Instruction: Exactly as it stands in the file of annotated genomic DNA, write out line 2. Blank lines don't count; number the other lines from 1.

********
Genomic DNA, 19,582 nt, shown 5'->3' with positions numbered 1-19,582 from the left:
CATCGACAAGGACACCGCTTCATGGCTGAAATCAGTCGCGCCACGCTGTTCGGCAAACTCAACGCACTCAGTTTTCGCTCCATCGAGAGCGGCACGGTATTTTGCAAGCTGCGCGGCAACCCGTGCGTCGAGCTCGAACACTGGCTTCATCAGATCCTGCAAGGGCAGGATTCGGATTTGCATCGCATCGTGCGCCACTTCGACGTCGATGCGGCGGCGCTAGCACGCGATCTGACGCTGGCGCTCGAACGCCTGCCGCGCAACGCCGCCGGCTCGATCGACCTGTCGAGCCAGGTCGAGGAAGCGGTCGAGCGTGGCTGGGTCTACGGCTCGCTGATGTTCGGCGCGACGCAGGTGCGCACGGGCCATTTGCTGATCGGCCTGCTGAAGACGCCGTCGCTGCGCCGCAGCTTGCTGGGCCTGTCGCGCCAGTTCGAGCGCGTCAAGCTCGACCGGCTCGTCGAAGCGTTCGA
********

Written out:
CATCGACAAGGACACCGCTTCATGGCTGAAATCAGTCGCGCCACGCTGTTCGGCAAACTCAACGCACTCAGTTTTCGCTCCATCGAGAGCGGCACGGTATTTTGCAAGCTGCGCGGCAACCCGTGCGTCGAGCTCGAACACTGGCTTCATCAGATCCTGCAAGGGCAGGATTCGGATTTGCATCGCATCGTGCGCCACTTCGACGTCGATGCGGCGGCGCTAGCACGCGATCTGACGCTGGCGCTCGAACGCCTGCCGCGCAACGCCGCCGGCTCGATCGACCTGTCGAGCCAGGTCGAGGAAGCGGTCGAGCGTGGCTGGGTCTACGGCTCGCTGATGTTCGGCGCGACGCAGGTGCGCACGGGCCATTTGCTGATCGGCCTGCTGAAGACGCCGTCGCTGCGCCGCAGCTTGCTGGGCCTGTCGCGCCAGTTCGAGCGCGTCAAGCTCGACCGGCTCGTCGAAGCGTTCGA